A job interview is indeed a place where even a small slip can go a long way. Candidates need to be alert and well prepared before a job interview, so that they can project a complete holistic picture of their qualifications, as well as strike a chord with the interviewer. In some instances, a candidate may be otherwise, well suited for the job role, but small character traits and behavioral glitches may land him/her in a tough spot, and the offer may, in turn be withdrawn. Here are some of the common mistakes candidates make and ways in which you can avoid them:
Bad mouthing past employers is a strict no-no. Sometimes when asked to relate an experience of having dealt with a difficult colleague and how they have handled it. Such questions have sometimes been responded to by criticizing the current employer, boss or colleagues. The question on handling a difficult colleague or subordinates has sometimes revealed an insightful saga of bitterness, pettiness or poor interpersonal abilities of the candidates.
Suggestion: Respect for employer, a balanced perspective on reasons for leaving and interpersonal abilities are all important considerations while hiring a new employee and must be handled with care and sensitivity. Cite career enhancing reasons to explain the purpose of leaving your last job. Never badmouth your current employer.
The candidate does not respond to the specific question asked and instead wanders to respond to some other question that is in his/her mind or uses the opportunity to deflect the interviewer’s attention to some other part of his/her CV is a common practice these days. A candidate asked a specific question such as “tell me about the employee engagement initiatives that you are driving in your current assignment” and the candidate has gone to talk about a high point experience in his career, where he designed an assessment center and how all his senior managers appreciated him and was commended by the CEO for his outstanding work!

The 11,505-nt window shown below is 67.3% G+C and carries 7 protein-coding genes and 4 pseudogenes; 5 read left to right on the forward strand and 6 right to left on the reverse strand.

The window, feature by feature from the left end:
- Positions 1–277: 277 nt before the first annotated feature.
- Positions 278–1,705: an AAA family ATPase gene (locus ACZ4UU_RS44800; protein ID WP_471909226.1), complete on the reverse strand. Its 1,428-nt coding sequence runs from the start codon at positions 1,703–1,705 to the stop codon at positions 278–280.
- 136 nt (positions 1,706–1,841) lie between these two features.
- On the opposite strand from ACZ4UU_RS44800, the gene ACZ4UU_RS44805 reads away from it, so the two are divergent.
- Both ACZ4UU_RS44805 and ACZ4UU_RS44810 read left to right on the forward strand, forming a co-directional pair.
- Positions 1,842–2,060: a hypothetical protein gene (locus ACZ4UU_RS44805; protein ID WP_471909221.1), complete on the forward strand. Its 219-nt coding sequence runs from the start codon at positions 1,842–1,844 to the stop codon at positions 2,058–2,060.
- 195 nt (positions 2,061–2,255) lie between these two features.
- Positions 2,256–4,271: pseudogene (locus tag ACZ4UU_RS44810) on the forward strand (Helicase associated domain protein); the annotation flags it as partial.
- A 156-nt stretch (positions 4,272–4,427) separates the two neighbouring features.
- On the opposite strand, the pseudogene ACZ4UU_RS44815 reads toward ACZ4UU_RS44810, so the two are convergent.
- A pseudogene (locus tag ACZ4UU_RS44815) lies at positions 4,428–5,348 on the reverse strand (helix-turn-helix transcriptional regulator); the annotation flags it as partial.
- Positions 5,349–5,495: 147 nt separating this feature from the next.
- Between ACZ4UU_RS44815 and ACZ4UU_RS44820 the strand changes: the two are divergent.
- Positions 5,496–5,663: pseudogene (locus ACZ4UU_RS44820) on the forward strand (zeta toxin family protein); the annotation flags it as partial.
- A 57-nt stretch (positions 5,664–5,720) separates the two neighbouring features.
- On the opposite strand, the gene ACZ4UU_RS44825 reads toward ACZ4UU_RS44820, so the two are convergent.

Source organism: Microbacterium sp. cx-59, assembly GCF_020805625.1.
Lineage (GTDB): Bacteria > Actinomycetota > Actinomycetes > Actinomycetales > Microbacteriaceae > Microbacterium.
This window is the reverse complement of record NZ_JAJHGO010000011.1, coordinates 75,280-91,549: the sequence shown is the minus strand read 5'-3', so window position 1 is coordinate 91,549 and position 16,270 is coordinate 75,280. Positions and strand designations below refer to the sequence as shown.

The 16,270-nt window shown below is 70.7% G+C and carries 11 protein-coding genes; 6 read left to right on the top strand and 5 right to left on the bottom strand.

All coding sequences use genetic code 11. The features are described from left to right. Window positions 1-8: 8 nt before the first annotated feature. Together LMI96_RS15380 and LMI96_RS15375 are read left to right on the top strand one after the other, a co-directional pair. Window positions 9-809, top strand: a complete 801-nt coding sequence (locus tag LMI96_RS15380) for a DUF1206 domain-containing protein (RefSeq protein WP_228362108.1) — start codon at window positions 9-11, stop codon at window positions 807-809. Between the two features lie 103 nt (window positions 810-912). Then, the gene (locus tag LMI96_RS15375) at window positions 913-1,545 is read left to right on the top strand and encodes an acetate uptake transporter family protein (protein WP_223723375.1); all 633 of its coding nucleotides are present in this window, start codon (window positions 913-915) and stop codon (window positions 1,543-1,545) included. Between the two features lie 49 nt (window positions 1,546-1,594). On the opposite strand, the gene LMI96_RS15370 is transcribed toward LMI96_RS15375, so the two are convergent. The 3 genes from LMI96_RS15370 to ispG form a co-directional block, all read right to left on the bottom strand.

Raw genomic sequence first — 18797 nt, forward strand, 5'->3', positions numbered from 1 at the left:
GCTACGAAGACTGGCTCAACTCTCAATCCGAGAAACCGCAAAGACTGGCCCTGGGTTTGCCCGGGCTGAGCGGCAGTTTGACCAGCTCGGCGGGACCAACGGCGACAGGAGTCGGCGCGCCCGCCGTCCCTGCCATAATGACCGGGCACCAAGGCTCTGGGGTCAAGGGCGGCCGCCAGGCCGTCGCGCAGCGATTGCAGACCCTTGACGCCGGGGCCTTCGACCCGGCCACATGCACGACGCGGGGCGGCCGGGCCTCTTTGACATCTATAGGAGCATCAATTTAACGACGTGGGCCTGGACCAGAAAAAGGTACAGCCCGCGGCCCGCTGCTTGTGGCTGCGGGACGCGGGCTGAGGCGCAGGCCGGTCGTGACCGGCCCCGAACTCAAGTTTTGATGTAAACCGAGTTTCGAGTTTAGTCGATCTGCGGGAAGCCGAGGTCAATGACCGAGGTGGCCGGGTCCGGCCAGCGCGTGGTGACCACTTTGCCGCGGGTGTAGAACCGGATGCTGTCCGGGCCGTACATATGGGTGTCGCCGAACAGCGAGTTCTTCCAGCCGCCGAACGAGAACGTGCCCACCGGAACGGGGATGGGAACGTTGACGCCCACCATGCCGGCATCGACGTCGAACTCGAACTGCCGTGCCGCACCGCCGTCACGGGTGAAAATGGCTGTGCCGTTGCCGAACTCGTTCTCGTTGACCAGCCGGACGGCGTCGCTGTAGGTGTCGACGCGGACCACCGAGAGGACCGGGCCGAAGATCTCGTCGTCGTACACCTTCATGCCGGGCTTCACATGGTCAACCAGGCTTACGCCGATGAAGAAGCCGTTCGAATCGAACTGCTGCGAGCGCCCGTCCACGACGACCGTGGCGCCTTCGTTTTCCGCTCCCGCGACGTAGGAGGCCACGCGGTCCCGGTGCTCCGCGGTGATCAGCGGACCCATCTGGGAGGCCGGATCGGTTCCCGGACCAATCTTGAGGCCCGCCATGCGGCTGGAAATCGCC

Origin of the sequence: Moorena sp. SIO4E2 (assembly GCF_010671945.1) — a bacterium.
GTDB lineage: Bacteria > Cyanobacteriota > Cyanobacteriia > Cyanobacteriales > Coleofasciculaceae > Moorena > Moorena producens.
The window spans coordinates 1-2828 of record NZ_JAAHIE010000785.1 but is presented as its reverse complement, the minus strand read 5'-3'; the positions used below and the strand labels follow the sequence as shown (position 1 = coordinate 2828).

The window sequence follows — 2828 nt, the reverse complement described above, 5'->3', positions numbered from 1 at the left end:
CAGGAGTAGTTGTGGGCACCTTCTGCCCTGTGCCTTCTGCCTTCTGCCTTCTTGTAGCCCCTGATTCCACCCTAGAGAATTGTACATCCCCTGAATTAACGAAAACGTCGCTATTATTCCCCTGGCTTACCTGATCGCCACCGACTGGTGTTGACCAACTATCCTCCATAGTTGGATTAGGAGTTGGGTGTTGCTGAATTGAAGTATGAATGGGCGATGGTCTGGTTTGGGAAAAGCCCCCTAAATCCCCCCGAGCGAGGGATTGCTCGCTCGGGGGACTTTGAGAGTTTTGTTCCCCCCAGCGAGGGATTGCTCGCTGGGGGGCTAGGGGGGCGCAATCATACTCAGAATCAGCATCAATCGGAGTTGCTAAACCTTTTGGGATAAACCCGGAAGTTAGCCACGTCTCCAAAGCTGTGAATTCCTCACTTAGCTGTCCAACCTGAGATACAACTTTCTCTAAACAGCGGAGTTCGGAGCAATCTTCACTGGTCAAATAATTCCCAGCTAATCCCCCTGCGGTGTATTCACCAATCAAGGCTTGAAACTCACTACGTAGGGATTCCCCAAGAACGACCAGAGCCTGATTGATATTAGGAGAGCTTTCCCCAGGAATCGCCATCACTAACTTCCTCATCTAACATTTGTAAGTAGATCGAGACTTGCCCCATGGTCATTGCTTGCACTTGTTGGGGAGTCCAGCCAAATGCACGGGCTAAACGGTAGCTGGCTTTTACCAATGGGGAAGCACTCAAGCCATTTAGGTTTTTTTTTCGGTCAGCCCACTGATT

Listening is an important attribute. Listening keenly and responding accurately to the question, specifically asked, is an indication of the focus and attention, more importantly, the comprehension of the candidate. Besides, if the candidate is doing this to deliberately distract the interviewer this could be a good reason for disqualification. Also, the interviewer may wonder about the credibility of the facts stated on the CV if these are not addressed or substantial during an interview.
The candidate has the tendency to give the impression that he/she knows/has done it all:
This kind of a tendency can be due to over confidence or just with the objective top impress the interviewer. They need to understand that interviewers do have a sound understanding of the job requirements and they are able to understand if the candidate is genuine or if he/she is giving a false impression.
It’s okay to admit and say they know or have done and what they have not done, as this makes the employer understand his/her strengths and weaknesses, the gap areas of the person, as this would help the company to take a fair call in terms of finalizing the selection.
Candidates are unable to clearly articulate their portfolio of transferable skills:
In today’s dynamic business environment, it is vital for candidates to be able to succinctly talk about their unique portfolio of transferable skills and how they have developed skills over a period of time, in undertaking various assignments where these skills were used and tested. Some candidates get too bogged down into the operational details while explaining about their past or present job responsibilities that they are unable to express their value addition, transferable skills or their roles and responsibilities in an effective manner.